Note that this 1753 order is probably the reason for the “1753 accounting” notes that we see in Walter Schnebel’s information. Unfortunately, I don’t have that actual document.
Another dispute arose over the community’s sheep pasture, the lease of which had brought the community an annual income of 100 gulden. Hallberg claimed the pasture for himself in a letter of feudal title dated 30 July 1728. The residents, on the other hand, referred to their “old rights.” The dispute ended in 1733 with a compromise: Hallberg got the sheep pasture under the condition that not too many sheep graze on it.
Another accusation against Hallberg was that he had transferred the tithe income of middle-class farms. In Fußgönheim there were three bourgeois courts which had a share of the tithe income.
Hallberg withdrew this income on the grounds that the owners refused to contribute to the costs of building the Lutheran Church.
The lucrative “Weinschank,” i.e. the right to run a wine tavern, was auctioned by Hallberg for 120 gulden annually; before that it was free.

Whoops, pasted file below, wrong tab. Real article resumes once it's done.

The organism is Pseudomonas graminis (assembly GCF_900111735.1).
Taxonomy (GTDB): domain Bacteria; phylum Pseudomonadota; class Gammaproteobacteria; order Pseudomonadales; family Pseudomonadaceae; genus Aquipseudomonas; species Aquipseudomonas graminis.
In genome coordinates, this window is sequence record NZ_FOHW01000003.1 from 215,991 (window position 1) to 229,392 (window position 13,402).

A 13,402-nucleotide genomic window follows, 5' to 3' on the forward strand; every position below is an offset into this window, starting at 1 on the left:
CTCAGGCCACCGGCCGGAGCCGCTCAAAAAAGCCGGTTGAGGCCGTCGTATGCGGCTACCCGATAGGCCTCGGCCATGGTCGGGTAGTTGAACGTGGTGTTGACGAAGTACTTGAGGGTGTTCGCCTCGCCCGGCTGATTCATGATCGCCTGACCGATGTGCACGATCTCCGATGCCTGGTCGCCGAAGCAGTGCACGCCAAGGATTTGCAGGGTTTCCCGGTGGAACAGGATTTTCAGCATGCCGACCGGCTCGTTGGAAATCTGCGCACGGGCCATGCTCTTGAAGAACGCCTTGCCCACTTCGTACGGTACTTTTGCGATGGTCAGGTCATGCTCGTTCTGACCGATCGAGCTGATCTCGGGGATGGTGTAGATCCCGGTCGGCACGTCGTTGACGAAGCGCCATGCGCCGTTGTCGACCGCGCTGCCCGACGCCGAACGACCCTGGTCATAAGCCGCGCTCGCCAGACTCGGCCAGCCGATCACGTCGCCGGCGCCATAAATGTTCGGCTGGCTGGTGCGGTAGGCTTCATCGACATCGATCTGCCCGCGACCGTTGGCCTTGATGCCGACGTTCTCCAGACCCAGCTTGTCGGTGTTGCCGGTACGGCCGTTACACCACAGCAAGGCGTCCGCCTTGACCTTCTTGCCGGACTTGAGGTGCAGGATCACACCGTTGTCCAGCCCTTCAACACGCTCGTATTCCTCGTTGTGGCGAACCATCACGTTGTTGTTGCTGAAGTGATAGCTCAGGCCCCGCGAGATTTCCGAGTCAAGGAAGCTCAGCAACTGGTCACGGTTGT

“Wine tavern,” I love it! I know that my family was involved. I surely would like to know who ran the wine tavern. Too bad that’s not noted on the map.
We know from other sources that the present-day Lutheran church was either built or renovated about the time the new church books began in 1726. I can’t help but wonder if the original church burned, along with the records.
Hallberg also introduced a new levy of 15 Malcer oats to be paid annually to his magistrate.
In the face of massive resistance from the community, Hallberg had the village sized(?) for two months by a corporal and six men. When the inhabitants refused to pay 71 guldens every 114 days for their accommodation, he had 7 cattle, 1 cow, clothes, guns, and household goods taken away without further ado and auctioned them off in Worms.